26 Ohio students earn environmental protection research award

Posted at 9:45 AM, May 14, 2023

COLUMBUS, Ohio — Twenty-six Ohio students earned the Governor's Awards for Excellence at the 2023 Ohio Academy of Science Celebration of Science award ceremony Saturday.

“Science, Technology, Engineering, and Math – when I visit schools across the state, these are the subjects that I encourage kids to focus on most,” said Ohio EPA Director Anne M. Vogel. “We know that the new manufacturing opportunities and jobs Governor DeWine is bringing to Ohio will need young people with these advanced skills. And we’ll need some of those young people too, at Ohio EPA, to ensure that our state remains a great, clean environment for future generations to live, work, and play. Congratulations to all the winners (and participants) on a job well done.”

This year’s Governor’s Awards for Excellence in Environmental Protection Research recipients are:

7th Grade

  • First Place: Samhita Paranthaman, Mason Middle School, Mason, Utilizing a Cost-Effective Tool to Identify Harmful Algal Blooms (HAB) in a Fresh Water Ecosystem
  • Second Place: Lucas D’Cruz, Shaker Heights Middle School, Shaker Heights, Best Simple Filtration Method for Water
  • Third Place: Jessica Raymond and Tess Thornton, Kilbourne Middle School, Worthington, How is Algae Affected by Nitrate and Phosphate?
  • Honorable Mention: Ashley Malsch, St. Columban School, Loveland, Loveland Water Quality

8th Grade

  • First Place: Vinny Stocco, St. Paul Catholic School, Westerville, Under What Conditions Will Superworms Eat the Most Plastic?
  • Second Place: Aditya Varma Sangu, Olentangy Shanahan Middle School, Delaware, Hydrogen Power
  • Third Place: Ziynat Sodikova, St. Mary School, Lancaster, Fungus Coexistence
  • Honorable Mention: Ayat Jaffar, Birchwood School, Avon, Transparent Luminescent Solar Concentrator Versus Conventional Solar Panels

9th Grade:

  • First Place: Winnie Bodin, Benjamin Logan High School, Bellefontaine, Biological and Chemical Assessment on the Mad River Over Five Years
  • Second Place: Jack D’Cruz, University School, Shaker Heights, Microplastics in the University School Water Filtration System
  • Third Place: Robert Whittington, Zane Trace High School, Kingston, Fungi Magi
  • Honorable Mention: Audrey Nixon and Emily Timmerman, Ottawa Hills High School, Toledo, The Effect of Water Temperature on Algal Growth

10th Grade:

  • First Place: Rhea Pasupuleti, Dayton Regional STEM School, Miamisburg, Healthy Hydroponics: The Compost Contribution
  • Second Place: Avalon Woconish, Beaumont School, Cleveland Heights, Invasive Invasion: A Study on Lawn Fertilizer and Invasive Species in Horseshoe Lake Park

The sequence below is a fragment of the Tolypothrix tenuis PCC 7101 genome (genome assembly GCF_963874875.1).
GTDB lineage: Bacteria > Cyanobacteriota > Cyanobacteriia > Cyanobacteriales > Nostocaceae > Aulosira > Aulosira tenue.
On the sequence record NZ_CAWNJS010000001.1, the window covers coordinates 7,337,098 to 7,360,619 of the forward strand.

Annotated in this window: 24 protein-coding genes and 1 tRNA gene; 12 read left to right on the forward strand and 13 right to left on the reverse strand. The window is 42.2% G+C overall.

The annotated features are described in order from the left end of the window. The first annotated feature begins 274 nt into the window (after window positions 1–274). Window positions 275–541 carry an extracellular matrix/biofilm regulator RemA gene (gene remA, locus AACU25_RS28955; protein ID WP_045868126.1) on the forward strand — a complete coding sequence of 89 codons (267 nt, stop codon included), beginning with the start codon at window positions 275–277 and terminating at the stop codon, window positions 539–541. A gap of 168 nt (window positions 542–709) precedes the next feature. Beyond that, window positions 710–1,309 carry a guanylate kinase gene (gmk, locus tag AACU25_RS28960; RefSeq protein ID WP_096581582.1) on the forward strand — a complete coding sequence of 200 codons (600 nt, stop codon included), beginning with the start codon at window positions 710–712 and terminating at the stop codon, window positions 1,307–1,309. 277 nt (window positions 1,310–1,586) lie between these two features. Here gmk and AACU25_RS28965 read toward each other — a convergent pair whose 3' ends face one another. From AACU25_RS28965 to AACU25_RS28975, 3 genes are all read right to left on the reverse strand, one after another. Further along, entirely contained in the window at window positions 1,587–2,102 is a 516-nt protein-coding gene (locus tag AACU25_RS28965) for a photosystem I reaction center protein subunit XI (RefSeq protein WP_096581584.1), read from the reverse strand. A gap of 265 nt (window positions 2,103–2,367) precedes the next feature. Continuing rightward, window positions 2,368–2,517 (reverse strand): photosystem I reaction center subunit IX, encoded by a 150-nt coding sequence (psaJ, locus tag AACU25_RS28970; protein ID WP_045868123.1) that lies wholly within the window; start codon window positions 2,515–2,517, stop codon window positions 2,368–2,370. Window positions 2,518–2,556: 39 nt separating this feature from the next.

• Third Place: Lahari Doppalapudi, Dayton Regional STEM School, Beavercreek, Waste to Plastic
  • Honorable Mention: Kate Riegel, Archbishop Alter High School, Kettering, The Effect of Different Concentrations of Salty Road Runoff on Soybean Germination and Growth

11th Grade:

  • First Place: Nathan Wang, The Seven Hills High School, Cincinnati, Toxicity of Per- and Polyfluorinated Alkyl Substances (Forever Chemicals) in the Annelid Lumbriculus
  • Second Place: Elizabeth Theobald, Archbold High School, Archbold, Trihalomethane Occurrence and Formation within Water Distribution Systems Impacting Public Schools
  • Third Place: Luke Doseck and Joseph Wright, Dayton Regional STEM School, Tipp City, Charge Up with Your Downspout: Perfecting a Hybrid Hydroelectric System

12th Grade:

  • First Place: Luca Gagliano, Athens High School, The Plains, Comparing Mycelium Composite Materials
  • Second Place: Ishani Zimmerman, Mentor High School, Mentor, Improving the Electrical Output of Solar Cells using Peltier Coolers and Heat Sinks
  • Third Place: Thomas Franklin, Ottawa Hills High School, Ottawa Hills, Determining the Uptake Mechanism of Microcystin Algal Toxins in Roots
  • Honorable Mention: Alice Lentz, Put-In-Bay High School, Put-in-Bay, The Effects of Algal Biofertilization on Hydroponically Grown Glycine max

State Science Day is organized and sponsored by the Ohio Academy of Science and is the equivalent of a state championship for science projects. The primary objective of State Science Day is to provide an opportunity for students to demonstrate their abilities and interests in science through individual experimentation and research, officials said.

Each year, approximately 10,000 students from across Ohio participate in local science fairs and are judged on knowledge achieved, effective use of the scientific method, clarity of expression, originality, and creativity, officials said.

Students who achieve superior ratings are invited to participate in district science fairs. According to a statement issued by State Science Day organizers, more than 1,200 students from grades 5-12 participate in State Science Day and may be eligible for nearly 100 scholarships and awards valued at more than $4 million.

Ohio EPA employees were among the judges for the Governor’s Award for Excellence in Environmental Protection Research. Each recipient will receive a $100 prize and a certificate signed by Governor Mike DeWine and Ohio EPA Director Anne Vogel.